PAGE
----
Productivity is a measure of the efficiency with which a country combines capital and labour to produce more with the same level of factor inputs. We commonly focus on labour productivity measured by output per person employed or output per person hour
A better measure of productivity growth is total factor productivity which takes into account changes in the amount of capital to use and also changes in the size of the labour force.
To give a numerical example, if the size of the capital stock grows by 3% and the employed workforce expands by 2% and output (GDP) increases by 8%, then total factor productivity has increased by 3%.
Factor Inputs (land, labour and capital) + Factor Productivity (efficiency) = Output
Productivity is an important determinant of living standards – it quantifies how an economy uses the resources it has available, by relating the quantity of inputs to output. As the adage goes, productivity isn't everything, but in the long run it's almost everything.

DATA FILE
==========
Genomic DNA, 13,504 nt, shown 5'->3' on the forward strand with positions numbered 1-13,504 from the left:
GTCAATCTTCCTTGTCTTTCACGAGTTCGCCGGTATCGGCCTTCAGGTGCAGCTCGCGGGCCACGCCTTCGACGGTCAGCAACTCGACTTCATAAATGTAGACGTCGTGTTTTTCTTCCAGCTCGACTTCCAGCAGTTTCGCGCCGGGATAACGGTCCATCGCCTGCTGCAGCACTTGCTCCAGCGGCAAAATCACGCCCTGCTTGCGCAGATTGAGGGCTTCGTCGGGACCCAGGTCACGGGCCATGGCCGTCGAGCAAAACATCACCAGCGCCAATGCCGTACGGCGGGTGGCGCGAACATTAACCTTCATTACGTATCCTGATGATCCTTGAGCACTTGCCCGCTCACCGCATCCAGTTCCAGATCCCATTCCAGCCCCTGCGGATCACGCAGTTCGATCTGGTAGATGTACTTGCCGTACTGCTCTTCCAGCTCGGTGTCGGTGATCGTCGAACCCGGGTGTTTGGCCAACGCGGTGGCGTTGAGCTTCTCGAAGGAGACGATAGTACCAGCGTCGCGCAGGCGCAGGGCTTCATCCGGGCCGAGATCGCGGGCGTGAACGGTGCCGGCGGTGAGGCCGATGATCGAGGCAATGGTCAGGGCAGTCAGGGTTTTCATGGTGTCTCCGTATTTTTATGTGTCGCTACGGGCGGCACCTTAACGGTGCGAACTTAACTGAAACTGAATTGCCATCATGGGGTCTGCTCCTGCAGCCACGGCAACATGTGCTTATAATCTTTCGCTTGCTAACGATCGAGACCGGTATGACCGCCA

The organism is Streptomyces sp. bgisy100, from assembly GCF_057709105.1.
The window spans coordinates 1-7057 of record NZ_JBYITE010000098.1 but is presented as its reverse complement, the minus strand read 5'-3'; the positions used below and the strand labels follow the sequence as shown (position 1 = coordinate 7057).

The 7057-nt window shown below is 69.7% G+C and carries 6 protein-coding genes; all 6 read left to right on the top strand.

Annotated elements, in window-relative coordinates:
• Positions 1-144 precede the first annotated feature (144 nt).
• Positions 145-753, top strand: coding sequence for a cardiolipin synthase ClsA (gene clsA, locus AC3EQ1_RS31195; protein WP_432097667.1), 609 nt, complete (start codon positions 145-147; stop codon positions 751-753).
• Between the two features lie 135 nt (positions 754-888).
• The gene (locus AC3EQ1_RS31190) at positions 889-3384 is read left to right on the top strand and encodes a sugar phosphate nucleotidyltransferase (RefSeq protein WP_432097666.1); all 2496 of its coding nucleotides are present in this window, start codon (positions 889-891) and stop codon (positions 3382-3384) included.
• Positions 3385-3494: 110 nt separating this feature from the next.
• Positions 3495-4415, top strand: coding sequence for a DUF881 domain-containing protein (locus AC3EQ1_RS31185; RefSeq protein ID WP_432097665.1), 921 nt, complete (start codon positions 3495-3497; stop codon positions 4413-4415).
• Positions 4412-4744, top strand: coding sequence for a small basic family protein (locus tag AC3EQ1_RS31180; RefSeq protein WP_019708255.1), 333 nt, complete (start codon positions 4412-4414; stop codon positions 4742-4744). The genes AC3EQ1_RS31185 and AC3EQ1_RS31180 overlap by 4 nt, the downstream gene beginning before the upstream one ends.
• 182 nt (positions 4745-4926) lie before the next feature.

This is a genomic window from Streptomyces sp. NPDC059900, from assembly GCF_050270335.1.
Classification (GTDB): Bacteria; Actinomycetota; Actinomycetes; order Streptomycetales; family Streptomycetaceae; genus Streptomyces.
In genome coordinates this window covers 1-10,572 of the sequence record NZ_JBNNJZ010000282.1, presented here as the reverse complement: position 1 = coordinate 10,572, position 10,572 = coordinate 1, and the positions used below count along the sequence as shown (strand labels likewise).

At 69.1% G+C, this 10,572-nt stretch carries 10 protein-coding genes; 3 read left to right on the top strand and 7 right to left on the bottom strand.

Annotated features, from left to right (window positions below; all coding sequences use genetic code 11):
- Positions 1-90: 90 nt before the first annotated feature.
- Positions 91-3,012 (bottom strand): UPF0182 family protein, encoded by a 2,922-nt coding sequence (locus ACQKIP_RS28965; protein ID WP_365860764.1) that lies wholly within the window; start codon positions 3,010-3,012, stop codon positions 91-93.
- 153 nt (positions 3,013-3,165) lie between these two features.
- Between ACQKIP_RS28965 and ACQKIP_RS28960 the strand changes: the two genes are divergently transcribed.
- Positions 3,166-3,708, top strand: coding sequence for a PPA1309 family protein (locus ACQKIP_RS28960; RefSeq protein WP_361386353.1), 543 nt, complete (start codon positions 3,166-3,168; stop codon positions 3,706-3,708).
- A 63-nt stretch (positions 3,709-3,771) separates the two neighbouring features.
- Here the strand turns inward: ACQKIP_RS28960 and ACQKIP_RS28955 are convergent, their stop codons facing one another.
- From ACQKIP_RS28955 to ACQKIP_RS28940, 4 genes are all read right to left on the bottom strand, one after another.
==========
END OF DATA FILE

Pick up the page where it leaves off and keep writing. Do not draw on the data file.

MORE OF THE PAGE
Economic Gains from Higher Productivity
Higher productivity can lead to:
Lower unit costs: These cost savings might be passed onto consumers in lower prices, encouraging higher demand, more output and an increase in employment.
Improved competitiveness and trade performance: Productivity growth and lower unit costs are key determinants of the competitiveness of firms in global markets.
Higher profits: Efficiency gains are a source of larger profits for companies which might be re-invested to support the long term growth of the business.
Higher wages: Businesses can afford higher wages when their workers are more efficient.
Economic growth: If an economy can raise the rate of growth of productivity then the trend growth of national output can pick up.
Productivity improvements mean that labour can be released from one industry and be made available for another – for example, rising efficiency in farming will increase production yields and provide more food either to export or to supply a growing urban population.
If the size of the economy is bigger, higher wages will boost consumption, generate more tax revenue to pay for public goods and perhaps give freedom for tax cuts on people and businesses.
Geoff Riley FRSA has been teaching Economics for nearly thirty years. He has twenty years experience as Head of Economics at leading schools. He writes extensively and is a contributor and presenter on CPD conferences in the UK and overseas.